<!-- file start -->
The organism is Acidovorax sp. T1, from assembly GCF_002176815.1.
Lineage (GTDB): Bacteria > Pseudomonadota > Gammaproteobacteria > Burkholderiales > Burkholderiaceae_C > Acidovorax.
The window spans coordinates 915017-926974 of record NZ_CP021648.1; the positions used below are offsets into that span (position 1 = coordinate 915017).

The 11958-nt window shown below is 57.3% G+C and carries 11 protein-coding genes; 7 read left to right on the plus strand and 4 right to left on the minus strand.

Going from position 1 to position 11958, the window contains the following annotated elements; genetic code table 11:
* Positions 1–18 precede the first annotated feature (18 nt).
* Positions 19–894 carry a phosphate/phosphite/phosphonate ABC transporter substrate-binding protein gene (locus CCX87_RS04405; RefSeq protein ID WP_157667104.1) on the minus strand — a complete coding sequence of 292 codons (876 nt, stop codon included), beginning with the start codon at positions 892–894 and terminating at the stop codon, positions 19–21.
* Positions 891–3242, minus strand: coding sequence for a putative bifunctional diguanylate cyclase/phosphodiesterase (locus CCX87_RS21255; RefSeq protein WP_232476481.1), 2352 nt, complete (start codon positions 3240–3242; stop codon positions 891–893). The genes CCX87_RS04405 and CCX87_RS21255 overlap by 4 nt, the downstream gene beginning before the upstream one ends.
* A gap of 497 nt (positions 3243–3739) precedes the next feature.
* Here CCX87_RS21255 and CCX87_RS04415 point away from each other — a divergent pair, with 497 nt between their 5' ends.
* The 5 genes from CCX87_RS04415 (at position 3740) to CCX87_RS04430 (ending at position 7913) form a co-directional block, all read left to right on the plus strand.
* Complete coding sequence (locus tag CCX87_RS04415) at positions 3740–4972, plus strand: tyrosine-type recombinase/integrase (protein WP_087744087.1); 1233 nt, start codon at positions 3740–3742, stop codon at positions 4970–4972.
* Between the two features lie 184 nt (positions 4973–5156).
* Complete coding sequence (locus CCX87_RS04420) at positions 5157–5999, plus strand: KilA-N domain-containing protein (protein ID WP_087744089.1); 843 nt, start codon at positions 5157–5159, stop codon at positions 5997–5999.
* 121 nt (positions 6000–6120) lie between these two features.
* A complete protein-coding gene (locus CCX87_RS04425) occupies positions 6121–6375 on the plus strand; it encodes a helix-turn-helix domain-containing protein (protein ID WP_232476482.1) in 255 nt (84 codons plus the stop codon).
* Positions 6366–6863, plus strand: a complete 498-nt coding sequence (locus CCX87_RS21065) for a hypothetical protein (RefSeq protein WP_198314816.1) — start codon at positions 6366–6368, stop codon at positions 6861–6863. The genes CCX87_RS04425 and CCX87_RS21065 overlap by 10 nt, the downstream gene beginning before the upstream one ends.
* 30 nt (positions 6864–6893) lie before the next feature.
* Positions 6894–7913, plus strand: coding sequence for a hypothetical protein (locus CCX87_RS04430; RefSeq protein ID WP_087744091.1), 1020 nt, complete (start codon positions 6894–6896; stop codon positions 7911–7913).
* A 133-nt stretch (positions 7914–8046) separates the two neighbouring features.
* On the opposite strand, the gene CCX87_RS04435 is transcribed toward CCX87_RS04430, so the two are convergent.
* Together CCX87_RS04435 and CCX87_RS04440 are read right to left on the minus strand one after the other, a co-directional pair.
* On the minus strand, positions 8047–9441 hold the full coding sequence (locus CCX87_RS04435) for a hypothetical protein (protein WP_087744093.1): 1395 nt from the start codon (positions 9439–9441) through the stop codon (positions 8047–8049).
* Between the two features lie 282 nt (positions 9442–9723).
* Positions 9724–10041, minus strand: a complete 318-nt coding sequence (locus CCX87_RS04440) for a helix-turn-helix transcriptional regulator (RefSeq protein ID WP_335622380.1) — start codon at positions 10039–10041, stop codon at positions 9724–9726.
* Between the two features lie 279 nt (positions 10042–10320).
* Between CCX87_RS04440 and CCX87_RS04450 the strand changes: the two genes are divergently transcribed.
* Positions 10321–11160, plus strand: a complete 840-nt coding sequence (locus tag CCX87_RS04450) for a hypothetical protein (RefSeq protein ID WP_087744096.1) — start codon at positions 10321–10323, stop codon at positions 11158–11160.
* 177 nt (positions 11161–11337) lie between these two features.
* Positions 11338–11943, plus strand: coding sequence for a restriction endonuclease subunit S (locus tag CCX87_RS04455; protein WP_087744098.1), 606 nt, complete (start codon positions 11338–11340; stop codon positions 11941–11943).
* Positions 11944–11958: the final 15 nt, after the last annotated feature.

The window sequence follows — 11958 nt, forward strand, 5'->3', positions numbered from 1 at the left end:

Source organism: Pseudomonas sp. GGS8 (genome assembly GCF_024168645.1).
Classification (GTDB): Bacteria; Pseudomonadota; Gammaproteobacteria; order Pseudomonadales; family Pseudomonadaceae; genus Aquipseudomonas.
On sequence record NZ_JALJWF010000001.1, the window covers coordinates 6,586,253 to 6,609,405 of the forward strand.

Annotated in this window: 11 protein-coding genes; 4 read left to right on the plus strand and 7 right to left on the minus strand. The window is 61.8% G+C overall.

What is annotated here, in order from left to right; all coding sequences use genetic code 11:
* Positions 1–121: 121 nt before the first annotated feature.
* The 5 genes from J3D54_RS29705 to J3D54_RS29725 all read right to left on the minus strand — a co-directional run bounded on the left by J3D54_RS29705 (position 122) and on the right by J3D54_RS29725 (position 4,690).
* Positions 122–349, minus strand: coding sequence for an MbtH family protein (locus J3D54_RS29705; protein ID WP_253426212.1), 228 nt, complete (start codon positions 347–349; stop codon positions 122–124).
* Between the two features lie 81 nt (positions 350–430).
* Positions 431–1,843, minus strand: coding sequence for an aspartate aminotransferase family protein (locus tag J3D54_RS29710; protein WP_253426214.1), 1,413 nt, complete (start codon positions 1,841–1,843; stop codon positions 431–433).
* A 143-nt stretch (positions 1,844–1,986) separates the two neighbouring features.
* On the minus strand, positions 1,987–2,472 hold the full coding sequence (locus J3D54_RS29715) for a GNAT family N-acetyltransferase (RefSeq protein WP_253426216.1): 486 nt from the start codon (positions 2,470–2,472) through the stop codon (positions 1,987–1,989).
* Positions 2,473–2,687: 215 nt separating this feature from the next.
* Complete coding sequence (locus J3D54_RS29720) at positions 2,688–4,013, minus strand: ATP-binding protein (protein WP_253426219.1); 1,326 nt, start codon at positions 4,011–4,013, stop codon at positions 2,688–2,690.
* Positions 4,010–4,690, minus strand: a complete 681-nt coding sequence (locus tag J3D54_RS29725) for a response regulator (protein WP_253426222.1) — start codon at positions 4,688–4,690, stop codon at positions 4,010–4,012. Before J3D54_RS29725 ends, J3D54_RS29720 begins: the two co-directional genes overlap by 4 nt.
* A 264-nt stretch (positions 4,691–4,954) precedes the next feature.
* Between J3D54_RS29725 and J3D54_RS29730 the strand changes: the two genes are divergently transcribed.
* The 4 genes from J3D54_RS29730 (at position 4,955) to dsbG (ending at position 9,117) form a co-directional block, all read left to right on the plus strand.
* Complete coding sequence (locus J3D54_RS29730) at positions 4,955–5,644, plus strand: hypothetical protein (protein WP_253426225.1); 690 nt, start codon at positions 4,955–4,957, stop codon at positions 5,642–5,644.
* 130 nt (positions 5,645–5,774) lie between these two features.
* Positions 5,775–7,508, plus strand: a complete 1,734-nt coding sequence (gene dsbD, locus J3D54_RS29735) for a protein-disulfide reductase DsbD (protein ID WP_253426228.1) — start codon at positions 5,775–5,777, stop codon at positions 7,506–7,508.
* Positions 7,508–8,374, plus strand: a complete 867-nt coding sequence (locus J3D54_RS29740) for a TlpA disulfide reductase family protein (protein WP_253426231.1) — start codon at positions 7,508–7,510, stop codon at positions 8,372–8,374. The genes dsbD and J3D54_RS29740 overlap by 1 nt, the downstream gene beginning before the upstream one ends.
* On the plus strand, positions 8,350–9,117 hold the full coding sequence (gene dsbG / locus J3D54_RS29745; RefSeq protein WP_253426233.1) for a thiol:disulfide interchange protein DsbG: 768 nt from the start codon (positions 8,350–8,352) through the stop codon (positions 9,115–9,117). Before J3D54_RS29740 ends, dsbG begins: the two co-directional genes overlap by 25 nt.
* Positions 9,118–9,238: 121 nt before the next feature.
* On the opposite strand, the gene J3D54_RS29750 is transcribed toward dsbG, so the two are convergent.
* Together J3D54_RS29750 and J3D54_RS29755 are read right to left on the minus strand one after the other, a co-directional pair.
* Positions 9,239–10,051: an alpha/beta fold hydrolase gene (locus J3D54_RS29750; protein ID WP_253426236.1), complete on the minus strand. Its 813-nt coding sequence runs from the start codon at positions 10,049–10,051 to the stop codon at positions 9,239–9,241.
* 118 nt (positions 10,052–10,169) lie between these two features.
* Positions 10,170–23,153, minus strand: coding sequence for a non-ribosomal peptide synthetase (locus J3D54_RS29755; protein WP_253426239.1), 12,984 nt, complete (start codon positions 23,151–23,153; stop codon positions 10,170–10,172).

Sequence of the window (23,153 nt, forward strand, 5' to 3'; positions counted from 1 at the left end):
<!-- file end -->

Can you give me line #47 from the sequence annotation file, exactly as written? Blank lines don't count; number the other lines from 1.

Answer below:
* Positions 4,010–4,690, minus strand: a complete 681-nt coding sequence (locus tag J3D54_RS29725) for a response regulator (protein WP_253426222.1) — start codon at positions 4,688–4,690, stop codon at positions 4,010–4,012. Before J3D54_RS29725 ends, J3D54_RS29720 begins: the two co-directional genes overlap by 4 nt.